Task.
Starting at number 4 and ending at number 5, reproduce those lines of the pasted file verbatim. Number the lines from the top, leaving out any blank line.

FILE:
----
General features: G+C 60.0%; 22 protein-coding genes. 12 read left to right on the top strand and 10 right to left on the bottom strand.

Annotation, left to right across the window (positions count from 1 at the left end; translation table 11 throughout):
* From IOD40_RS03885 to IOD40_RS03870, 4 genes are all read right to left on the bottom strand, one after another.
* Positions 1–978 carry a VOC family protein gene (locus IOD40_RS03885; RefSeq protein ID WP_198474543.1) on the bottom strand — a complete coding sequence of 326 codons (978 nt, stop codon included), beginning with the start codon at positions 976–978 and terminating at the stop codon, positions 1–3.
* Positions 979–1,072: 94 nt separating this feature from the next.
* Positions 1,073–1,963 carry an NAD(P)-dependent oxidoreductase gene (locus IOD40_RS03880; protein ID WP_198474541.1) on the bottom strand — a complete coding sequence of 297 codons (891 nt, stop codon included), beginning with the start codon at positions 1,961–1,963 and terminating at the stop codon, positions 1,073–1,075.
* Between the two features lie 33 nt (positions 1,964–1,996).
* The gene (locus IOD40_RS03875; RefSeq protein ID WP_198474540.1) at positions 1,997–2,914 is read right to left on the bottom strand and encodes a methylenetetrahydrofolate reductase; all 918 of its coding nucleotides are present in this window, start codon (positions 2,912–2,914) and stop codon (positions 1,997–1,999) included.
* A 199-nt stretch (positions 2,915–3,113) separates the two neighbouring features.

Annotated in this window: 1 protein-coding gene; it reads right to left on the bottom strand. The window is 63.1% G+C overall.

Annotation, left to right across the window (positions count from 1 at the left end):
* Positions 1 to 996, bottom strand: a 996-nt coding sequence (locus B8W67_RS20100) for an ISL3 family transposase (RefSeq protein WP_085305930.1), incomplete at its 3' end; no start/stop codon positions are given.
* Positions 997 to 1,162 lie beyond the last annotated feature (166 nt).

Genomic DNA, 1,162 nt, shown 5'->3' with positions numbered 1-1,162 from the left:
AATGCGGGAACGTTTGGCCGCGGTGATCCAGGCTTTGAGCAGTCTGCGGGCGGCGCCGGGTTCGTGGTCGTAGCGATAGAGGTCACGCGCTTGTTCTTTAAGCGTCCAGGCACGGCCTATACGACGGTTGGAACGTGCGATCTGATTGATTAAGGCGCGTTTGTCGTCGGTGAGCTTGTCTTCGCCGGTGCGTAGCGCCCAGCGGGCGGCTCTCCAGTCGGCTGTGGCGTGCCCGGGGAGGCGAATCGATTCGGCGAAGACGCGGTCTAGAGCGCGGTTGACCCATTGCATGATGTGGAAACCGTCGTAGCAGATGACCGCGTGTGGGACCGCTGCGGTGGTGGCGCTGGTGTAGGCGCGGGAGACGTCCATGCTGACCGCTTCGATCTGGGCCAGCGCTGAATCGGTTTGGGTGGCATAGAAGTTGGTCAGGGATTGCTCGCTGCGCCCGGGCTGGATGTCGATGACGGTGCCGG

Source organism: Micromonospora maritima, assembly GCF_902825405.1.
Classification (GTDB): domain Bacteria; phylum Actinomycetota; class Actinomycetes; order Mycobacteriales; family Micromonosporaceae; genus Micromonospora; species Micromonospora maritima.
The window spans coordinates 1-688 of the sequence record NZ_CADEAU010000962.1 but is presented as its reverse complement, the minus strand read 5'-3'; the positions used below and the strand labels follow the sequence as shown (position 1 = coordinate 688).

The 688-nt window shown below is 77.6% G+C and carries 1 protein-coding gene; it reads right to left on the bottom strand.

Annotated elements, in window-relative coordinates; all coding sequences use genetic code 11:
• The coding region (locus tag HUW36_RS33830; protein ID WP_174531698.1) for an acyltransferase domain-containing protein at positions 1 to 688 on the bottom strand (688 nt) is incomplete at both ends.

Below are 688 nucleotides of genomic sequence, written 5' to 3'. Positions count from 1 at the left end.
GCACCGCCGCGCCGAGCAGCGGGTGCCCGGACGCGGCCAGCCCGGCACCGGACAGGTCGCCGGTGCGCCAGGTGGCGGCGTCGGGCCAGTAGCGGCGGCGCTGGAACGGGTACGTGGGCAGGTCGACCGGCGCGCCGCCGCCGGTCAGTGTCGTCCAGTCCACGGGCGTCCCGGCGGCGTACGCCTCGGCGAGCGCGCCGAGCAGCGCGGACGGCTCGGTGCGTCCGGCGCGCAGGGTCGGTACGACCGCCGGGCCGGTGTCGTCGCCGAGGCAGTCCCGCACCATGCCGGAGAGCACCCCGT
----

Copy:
* Positions 1–978 carry a VOC family protein gene (locus IOD40_RS03885; RefSeq protein ID WP_198474543.1) on the bottom strand — a complete coding sequence of 326 codons (978 nt, stop codon included), beginning with the start codon at positions 976–978 and terminating at the stop codon, positions 1–3.
* Positions 979–1,072: 94 nt separating this feature from the next.